Social Support, Quality of Services, and Job Satisfaction: Empirical Evidence from Palestinian Social Workers
Safadi, Najwa Sado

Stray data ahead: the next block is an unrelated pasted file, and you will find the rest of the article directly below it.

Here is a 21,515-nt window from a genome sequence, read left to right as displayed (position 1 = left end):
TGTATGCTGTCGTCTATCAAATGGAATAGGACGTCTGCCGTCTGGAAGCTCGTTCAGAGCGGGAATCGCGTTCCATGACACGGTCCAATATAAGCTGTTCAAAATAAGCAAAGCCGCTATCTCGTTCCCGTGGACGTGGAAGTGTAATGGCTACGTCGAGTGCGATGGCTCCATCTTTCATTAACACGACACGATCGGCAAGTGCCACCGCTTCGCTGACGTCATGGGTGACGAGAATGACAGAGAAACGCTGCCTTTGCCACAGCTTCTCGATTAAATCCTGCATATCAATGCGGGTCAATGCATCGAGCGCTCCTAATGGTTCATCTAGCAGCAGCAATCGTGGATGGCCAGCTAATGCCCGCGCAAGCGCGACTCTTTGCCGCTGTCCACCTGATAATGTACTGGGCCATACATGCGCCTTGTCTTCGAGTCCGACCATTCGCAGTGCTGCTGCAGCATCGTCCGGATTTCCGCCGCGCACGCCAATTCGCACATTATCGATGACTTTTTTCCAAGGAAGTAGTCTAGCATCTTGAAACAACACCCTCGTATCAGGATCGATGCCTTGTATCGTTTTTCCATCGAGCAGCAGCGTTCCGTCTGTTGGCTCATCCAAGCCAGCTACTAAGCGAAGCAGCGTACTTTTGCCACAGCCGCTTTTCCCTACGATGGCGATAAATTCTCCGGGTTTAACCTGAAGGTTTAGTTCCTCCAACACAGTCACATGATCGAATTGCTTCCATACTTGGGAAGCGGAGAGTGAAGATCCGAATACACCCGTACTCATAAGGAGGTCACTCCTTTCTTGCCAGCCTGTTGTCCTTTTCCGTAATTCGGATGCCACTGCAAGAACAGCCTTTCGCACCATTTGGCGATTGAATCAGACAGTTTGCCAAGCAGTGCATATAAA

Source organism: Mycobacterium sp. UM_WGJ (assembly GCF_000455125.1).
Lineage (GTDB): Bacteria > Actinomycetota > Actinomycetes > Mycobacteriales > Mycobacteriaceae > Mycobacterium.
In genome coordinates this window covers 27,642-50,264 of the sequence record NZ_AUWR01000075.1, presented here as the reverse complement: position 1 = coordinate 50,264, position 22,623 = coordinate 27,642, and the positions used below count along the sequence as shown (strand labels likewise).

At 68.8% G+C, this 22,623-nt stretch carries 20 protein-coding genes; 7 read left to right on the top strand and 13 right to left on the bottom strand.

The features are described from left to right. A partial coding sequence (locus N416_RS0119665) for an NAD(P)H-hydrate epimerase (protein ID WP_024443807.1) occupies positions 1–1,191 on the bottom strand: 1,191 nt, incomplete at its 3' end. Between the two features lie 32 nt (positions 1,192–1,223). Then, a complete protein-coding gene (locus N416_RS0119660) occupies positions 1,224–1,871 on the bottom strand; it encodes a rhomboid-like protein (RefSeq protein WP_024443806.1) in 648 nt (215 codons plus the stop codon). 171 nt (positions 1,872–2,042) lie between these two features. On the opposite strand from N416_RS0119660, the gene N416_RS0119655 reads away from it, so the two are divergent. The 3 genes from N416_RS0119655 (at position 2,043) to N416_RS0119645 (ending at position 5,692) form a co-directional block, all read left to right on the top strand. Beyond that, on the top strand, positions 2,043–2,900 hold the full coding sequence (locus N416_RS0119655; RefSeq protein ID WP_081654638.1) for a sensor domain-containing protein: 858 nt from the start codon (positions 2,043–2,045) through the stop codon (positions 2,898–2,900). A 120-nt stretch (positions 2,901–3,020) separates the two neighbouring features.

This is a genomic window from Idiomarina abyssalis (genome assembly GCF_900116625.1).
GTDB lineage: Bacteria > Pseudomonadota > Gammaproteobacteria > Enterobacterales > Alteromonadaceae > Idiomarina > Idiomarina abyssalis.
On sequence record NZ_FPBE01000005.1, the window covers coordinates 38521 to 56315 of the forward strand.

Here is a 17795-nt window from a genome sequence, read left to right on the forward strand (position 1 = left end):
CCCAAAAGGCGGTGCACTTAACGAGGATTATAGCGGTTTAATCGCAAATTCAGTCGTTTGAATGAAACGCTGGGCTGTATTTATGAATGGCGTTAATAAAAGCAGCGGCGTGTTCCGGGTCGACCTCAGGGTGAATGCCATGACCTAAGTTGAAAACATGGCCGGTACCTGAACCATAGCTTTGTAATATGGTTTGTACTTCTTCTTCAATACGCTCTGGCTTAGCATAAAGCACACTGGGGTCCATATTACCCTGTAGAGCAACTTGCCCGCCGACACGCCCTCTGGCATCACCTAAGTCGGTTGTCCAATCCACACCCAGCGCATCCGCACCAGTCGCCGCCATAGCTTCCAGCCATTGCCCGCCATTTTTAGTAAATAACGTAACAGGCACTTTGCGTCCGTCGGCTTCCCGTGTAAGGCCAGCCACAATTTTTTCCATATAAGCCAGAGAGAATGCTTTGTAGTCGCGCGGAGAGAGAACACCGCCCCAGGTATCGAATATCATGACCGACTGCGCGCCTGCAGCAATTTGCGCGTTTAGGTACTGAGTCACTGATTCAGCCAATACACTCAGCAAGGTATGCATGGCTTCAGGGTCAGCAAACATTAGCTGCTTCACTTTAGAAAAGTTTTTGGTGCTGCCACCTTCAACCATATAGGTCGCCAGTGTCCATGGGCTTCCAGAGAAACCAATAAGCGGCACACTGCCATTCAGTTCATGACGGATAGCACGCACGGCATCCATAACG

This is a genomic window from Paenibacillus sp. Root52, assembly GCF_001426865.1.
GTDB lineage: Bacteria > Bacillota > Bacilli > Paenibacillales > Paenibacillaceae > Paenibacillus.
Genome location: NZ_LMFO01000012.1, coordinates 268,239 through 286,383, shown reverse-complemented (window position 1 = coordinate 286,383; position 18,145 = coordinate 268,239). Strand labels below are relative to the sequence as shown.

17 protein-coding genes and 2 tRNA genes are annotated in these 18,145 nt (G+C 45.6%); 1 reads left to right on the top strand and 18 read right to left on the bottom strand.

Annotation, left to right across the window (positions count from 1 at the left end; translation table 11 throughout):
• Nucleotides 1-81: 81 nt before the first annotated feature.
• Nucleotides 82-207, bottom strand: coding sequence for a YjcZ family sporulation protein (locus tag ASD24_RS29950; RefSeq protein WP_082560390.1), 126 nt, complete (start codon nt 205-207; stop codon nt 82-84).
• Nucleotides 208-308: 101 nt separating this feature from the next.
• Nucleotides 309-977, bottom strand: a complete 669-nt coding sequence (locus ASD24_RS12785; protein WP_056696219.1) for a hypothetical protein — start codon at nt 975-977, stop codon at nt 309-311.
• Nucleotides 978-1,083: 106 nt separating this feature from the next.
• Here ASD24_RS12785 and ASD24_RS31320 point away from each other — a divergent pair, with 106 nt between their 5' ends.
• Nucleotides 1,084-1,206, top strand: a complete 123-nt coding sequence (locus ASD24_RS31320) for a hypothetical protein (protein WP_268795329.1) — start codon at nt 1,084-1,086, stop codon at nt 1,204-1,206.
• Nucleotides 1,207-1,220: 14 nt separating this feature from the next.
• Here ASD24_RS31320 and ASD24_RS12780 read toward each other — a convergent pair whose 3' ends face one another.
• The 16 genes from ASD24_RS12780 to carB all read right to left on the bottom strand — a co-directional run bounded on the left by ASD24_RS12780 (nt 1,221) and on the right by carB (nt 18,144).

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This study examines the predictors of job satisfaction among public sector social workers in occupied Palestinian territories. Using a quantitative design, data were collected in summer of 2016 through a paper-based, self-administered questionnaire (N = 237).Using hierarchical multiple regression, the three models explained 15 percent to 32 percent of the variance in job satisfaction. In the final model, coefficient indicated that monthly income, contract work status, service orientation, and supervisory support are related to job satisfaction. Respondents with more children and lower salaries showed lower levels of job satisfaction. Respondents who are working as temporary contract workers, who have positive attitudes toward the social work profession, and who have positive attitudes toward supervisory support are more likely to be satisfied with their job. Implications for administrative practice and policy are presented.